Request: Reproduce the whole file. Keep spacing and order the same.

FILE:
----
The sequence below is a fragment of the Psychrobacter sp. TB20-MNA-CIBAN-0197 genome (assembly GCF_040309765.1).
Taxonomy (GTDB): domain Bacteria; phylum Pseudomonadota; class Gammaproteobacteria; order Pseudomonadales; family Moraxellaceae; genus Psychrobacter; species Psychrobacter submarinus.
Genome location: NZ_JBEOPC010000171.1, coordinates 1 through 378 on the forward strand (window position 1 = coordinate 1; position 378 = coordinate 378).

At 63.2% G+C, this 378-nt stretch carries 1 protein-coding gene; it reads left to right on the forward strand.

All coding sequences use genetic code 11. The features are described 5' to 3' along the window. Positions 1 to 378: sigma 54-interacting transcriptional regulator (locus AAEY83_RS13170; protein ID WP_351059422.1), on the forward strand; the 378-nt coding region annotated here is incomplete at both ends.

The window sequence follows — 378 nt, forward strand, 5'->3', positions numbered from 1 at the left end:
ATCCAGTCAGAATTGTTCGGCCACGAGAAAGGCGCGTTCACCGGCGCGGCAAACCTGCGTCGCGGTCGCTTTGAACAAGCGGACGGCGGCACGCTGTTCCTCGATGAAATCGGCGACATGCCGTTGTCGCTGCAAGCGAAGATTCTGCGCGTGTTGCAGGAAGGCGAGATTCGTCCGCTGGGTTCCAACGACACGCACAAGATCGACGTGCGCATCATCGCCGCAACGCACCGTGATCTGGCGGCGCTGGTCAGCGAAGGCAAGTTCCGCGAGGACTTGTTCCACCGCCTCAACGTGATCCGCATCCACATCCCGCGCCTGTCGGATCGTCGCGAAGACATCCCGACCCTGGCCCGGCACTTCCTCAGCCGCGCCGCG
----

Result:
The sequence below is a fragment of the Psychrobacter sp. TB20-MNA-CIBAN-0197 genome (assembly GCF_040309765.1).
Taxonomy (GTDB): domain Bacteria; phylum Pseudomonadota; class Gammaproteobacteria; order Pseudomonadales; family Moraxellaceae; genus Psychrobacter; species Psychrobacter submarinus.
Genome location: NZ_JBEOPC010000171.1, coordinates 1 through 378 on the forward strand (window position 1 = coordinate 1; position 378 = coordinate 378).

At 63.2% G+C, this 378-nt stretch carries 1 protein-coding gene; it reads left to right on the forward strand.

All coding sequences use genetic code 11. The features are described 5' to 3' along the window. Positions 1 to 378: sigma 54-interacting transcriptional regulator (locus AAEY83_RS13170; protein ID WP_351059422.1), on the forward strand; the 378-nt coding region annotated here is incomplete at both ends.

The window sequence follows — 378 nt, forward strand, 5'->3', positions numbered from 1 at the left end:
ATCCAGTCAGAATTGTTCGGCCACGAGAAAGGCGCGTTCACCGGCGCGGCAAACCTGCGTCGCGGTCGCTTTGAACAAGCGGACGGCGGCACGCTGTTCCTCGATGAAATCGGCGACATGCCGTTGTCGCTGCAAGCGAAGATTCTGCGCGTGTTGCAGGAAGGCGAGATTCGTCCGCTGGGTTCCAACGACACGCACAAGATCGACGTGCGCATCATCGCCGCAACGCACCGTGATCTGGCGGCGCTGGTCAGCGAAGGCAAGTTCCGCGAGGACTTGTTCCACCGCCTCAACGTGATCCGCATCCACATCCCGCGCCTGTCGGATCGTCGCGAAGACATCCCGACCCTGGCCCGGCACTTCCTCAGCCGCGCCGCG